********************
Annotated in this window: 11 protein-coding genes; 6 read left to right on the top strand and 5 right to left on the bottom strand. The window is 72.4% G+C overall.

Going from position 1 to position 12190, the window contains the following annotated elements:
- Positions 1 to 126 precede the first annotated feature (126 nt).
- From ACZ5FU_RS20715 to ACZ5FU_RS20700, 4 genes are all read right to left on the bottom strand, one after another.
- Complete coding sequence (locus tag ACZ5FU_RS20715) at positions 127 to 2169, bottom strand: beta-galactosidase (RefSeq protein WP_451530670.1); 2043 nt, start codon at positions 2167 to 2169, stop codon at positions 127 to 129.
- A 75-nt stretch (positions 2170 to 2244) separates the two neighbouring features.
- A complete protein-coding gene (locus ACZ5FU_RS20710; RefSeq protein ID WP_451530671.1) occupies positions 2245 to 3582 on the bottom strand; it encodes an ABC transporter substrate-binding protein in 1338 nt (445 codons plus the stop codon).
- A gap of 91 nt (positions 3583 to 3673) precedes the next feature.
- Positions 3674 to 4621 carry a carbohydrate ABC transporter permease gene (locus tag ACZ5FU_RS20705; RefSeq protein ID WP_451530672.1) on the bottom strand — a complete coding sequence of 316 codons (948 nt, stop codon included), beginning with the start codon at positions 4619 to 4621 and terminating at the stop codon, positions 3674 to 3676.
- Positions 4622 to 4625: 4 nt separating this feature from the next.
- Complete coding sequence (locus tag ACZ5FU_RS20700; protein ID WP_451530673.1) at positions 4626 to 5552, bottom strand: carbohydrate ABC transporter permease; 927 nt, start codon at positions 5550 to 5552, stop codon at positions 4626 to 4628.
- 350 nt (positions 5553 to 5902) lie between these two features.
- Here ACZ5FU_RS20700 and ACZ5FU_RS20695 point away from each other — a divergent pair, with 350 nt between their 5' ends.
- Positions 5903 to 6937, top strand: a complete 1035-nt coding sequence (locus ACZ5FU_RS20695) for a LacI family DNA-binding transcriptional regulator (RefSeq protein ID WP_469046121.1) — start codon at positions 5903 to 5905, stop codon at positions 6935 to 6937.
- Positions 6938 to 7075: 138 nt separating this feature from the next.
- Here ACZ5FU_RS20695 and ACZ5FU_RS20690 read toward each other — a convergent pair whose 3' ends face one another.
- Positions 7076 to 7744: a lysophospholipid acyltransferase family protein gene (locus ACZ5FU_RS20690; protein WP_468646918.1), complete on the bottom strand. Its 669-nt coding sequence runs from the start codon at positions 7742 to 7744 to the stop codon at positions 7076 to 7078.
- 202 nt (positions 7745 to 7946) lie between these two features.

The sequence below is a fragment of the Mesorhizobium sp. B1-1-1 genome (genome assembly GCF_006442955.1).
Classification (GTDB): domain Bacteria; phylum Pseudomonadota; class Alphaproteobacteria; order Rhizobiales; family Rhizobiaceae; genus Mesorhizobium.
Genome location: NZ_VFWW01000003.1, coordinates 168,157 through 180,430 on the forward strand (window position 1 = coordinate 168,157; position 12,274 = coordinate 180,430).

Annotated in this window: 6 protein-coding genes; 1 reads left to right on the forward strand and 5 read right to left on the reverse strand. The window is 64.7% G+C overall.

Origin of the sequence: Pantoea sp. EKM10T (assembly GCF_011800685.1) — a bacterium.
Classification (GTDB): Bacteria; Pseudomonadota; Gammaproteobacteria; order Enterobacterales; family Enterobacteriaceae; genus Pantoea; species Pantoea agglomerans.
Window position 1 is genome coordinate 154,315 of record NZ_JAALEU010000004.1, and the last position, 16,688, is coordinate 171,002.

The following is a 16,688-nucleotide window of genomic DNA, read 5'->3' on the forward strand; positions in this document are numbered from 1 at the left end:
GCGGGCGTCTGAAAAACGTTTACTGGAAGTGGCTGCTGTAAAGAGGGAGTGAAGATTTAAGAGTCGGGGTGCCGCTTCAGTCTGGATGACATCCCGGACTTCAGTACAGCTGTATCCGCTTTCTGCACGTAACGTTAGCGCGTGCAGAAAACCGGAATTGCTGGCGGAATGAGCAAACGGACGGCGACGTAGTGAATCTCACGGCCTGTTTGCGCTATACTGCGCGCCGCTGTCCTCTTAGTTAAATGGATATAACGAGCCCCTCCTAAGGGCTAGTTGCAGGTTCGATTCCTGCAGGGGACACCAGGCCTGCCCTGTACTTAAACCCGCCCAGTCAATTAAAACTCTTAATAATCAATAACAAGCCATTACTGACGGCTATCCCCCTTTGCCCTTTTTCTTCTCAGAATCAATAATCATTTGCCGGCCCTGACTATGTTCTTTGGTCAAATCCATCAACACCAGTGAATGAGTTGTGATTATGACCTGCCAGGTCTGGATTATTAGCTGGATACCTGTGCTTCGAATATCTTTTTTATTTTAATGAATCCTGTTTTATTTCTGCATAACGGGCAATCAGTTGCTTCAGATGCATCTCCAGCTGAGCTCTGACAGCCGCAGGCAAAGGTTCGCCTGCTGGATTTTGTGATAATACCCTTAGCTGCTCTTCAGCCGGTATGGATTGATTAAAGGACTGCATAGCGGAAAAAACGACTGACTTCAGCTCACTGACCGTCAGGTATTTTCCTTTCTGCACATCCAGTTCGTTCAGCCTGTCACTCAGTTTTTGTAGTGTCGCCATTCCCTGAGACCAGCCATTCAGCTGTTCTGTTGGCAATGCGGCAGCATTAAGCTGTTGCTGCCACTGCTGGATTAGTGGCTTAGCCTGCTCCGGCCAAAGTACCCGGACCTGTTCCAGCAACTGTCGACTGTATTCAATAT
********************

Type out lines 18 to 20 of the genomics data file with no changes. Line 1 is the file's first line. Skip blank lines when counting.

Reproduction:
- 202 nt (positions 7745 to 7946) lie between these two features.

The sequence below is a fragment of the Mesorhizobium sp. B1-1-1 genome (genome assembly GCF_006442955.1).
Classification (GTDB): domain Bacteria; phylum Pseudomonadota; class Alphaproteobacteria; order Rhizobiales; family Rhizobiaceae; genus Mesorhizobium.